Plot: Foyle's replacement has finally arrived, and he can hardly wait to get out the door. His brother-in-law has gotten him booking on a ship headed to America, and Foyle's raring to go. But before he can leave, he sees a newspaper headline about a James Devereaux, on trial for treason. Devereaux was captured in the early stages of the war, and eventually agreed to join the British Free Corps. An idea of Hitler's to dress British POWs up as Nazi soldiers and have them fight the Soviets. James, curiously, is offering no defense, and won't help his attorney Mr. Deakin do so, either. But Foyle sticks his nose is, for reasons he keeps to himself, but which involve James' mother, Caroline, who died when James was young.
At the same time, Milner is investigating the death of an Agnes Lyttleton, who was strangled in the room she was renting. A photo was taken from her bedside, one her landlady can only confirm had a picture of Agnes' boyfriend, a soldier who had been overseas, and wrote to her as "Jack". It just so happens we saw a Jack Stanford in a flashback to James' time in the Free Corps. Agnes was also working for the Devereaux', helping James' father, Charles, research his family history. Charles is not terribly helpful, but could perhaps be excused as being preoccupied with his son's imminent execution. And it seems certain to happen, as Foyle is busier asking questions about James' hobbies and his old piano teacher - a Mr. Rothstein who was arrested and sentenced to five years' hard labor for allegedly stealing some of Caroline's jewelry - than he is figuring out some way to clear James' name. But while the route is a little more circuitous than normal, it does eventually lead to answers.
Over at Hill House, Adam faces first the pressing failure of his guesthouse, but then learns a new housing development plans to not only knock down his house and many hundreds of others, but will also tear up the nearby green, a common ground left open for centuries. Adam's efforts to rally public support against this effort, while briefly landing him in jail for assault, also stir an interest in politics in him. And being so bold possibly also gave him the confidence to ask Sam to marry him.
Quote of the Episode: Jack - 'Oh, I'm all for hanging. It's quieter.'
Does Foyle go fishing? No.
Things Sam can do: Think to ask one of Foyle's old teachers about him when she gets the chance. Rush into a recently exploded building to look for survivors.
Other: When we learned Caroline was supposedly kind by a deer that gored her, then saw the "hide", a sort of nature-viewing blind, had antlers hanging from the ceiling, I was sure young James had pulled them down as part of some game and accidentally killed his mother. I was wrong. Oh well, sun rises in east.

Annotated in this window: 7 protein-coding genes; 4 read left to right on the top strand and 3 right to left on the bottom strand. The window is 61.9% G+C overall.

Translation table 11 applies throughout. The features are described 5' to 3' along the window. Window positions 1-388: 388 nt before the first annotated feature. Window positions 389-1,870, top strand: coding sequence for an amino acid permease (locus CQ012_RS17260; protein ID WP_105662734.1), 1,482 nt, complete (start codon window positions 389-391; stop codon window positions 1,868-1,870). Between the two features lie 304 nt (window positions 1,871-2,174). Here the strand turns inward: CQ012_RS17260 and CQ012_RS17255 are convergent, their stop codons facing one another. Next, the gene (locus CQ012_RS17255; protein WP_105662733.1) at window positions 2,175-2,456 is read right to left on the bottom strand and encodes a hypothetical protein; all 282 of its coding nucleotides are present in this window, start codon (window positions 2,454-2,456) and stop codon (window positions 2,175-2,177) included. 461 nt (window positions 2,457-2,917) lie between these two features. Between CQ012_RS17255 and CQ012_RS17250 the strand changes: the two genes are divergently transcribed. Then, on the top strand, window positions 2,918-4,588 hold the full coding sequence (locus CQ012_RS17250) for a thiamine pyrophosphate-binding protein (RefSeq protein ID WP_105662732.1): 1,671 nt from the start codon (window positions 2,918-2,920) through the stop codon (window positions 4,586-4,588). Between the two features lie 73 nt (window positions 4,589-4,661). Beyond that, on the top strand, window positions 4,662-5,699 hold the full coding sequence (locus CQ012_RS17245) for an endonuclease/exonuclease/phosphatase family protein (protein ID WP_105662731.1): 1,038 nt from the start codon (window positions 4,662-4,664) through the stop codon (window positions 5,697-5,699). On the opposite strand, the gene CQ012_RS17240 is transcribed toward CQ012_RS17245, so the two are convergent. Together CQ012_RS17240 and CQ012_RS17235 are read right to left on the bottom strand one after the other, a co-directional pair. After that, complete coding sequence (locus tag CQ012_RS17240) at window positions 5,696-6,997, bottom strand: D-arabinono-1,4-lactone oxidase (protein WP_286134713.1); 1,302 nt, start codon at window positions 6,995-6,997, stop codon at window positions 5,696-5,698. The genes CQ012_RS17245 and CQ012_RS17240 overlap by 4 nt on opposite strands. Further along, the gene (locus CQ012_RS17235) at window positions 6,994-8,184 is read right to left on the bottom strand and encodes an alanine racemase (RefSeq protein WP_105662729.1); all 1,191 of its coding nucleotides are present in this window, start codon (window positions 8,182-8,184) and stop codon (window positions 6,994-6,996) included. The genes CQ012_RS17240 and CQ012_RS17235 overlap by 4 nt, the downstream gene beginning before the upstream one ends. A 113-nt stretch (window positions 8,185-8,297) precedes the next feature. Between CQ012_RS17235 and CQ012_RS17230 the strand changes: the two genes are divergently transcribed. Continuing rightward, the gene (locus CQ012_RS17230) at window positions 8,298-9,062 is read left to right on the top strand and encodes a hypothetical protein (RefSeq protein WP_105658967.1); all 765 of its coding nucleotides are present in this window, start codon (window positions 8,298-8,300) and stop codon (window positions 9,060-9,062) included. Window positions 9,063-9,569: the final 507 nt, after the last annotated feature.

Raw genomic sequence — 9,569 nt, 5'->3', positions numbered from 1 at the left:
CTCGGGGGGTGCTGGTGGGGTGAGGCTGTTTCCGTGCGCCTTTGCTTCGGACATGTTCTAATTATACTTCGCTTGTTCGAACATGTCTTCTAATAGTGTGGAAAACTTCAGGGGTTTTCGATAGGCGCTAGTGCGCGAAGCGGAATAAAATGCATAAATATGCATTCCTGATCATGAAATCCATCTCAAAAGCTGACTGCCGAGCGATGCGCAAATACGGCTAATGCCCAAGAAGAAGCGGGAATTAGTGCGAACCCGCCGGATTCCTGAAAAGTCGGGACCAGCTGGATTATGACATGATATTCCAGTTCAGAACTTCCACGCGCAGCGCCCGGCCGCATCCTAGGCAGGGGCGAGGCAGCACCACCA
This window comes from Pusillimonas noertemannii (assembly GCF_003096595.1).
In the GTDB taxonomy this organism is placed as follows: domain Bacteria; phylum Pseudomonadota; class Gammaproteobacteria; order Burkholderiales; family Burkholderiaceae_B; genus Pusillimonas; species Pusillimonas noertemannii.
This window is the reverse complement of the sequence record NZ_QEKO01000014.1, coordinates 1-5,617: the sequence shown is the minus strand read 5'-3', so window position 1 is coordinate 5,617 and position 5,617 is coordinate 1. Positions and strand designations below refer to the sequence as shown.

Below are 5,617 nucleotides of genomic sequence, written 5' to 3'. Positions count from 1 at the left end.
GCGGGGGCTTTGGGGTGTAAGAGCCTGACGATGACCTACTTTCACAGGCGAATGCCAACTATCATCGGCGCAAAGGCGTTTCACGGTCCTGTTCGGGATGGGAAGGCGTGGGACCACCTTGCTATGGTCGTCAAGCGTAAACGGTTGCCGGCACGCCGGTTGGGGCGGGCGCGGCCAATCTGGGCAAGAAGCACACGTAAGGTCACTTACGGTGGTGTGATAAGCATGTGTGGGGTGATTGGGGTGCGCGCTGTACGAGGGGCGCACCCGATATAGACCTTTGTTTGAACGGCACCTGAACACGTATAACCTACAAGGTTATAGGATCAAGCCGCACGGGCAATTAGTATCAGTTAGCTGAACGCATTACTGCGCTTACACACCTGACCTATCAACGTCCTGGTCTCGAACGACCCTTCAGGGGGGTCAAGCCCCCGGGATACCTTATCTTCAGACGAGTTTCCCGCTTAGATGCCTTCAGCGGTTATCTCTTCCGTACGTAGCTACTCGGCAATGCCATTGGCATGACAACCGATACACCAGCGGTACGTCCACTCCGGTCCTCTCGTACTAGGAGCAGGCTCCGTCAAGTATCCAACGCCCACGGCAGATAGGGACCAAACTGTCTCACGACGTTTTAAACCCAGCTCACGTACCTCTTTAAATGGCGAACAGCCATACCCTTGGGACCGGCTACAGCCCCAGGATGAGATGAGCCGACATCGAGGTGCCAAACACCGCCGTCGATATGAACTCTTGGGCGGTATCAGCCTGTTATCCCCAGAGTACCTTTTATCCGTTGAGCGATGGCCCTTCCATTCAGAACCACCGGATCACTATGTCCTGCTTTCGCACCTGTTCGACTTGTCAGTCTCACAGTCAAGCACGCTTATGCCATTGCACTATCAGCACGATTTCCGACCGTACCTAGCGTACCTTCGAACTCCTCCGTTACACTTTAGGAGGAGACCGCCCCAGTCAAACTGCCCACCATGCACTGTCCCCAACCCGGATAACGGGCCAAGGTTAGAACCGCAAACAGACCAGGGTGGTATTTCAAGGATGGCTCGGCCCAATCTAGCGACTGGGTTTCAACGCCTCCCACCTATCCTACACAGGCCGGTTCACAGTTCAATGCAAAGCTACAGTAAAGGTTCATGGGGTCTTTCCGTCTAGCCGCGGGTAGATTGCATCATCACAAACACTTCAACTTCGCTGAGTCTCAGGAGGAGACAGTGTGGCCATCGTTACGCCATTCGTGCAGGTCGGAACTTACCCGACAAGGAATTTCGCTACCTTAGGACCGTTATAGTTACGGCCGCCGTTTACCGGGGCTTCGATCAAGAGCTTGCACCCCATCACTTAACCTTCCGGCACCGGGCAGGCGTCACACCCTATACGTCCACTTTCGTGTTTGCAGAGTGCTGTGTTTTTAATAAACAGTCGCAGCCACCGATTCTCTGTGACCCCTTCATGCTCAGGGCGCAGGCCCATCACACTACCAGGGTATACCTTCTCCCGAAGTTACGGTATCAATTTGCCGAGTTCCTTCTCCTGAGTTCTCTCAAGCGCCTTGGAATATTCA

Foyle went off on Deakin for not trying harder to save James at one point, which was another of those times where Foyle gets on my nerves. He rattles off all the things he's found out which are significant in some way, basically asking why Deakin hadn't figured any of this out. I'm not sure how much of it he could have learned through his channels, so it comes off as, 'Why haven't you used all these things I am just now telling you?' I don't see how most of it would exonerate James, especially as James is not offering any defense of his actions. He's talked to some men from James' unit in the British Army, all who spoke highly of his leadership, but I don't think that's going to outweigh the rest. James is offering no help, and his father isn't doing much, either.
Foyle is headed to America to confront Howard Paige, the murdering industrialist from Episode 2.1, "Fifty Ships". We will, sadly, not get to see Foyle navigating the post-World War II United States in his pursuit, only hear about it after the fact, next week. Nuts.
Foyle got Adam out trouble, which I'm a leery of. Adam knocked a guy to the ground with sufficient force he was knocked unconscious on a rock. And it wasn't even the guy spearheading the development plan, Mr. Harrison. It was some poor guy on the survey team. Who knows what kind of brain damage he could have now? But those big-time athletes are always able to get their indiscretions swept under the rug by the authorities.
At one point, we learn that someone within the Free Corps was working for MI9, using their position to send letters with various intelligence to them. But the Free Corps has no idea who this person is, other than they sent letters to Agnes, addressed as "Jack". This naturally factors into both James' trial and Agnes' death.
Milner and Foyle get along much better this time around. Milner gives his subordinate Perkins a wrap across the knuckles for being disrespectful to Foyle this time, which. Look, Perkins is a schmuck. Can't tell a mare from a stallion (horses are involved in one scene), misses evidence, really only seems good for giving looks of sarcastic disbelief. But that whole thing where Foyle dressed him down for essentially not waiting to speak until spoken to, still irks me. Anyway, Milner and Foyle share information, and it helps Foyle to have someone who is still an active police officer to take action. So it was nice to see them part on better terms.
The show felt it necessary to throw in that Sir Charles is at least a bit anti-Semetic (Mr. Rothstein was Jewish). His arrogance wasn't enough, his jealous, domineering, and abusive attitude towards Caroline wasn't enough. The fact his son hates him so much he's willing to be hung as a traitor just to smear the family name isn't enough to render him an awful human being. Nope, have to throw a little something extra in there to seal the deal.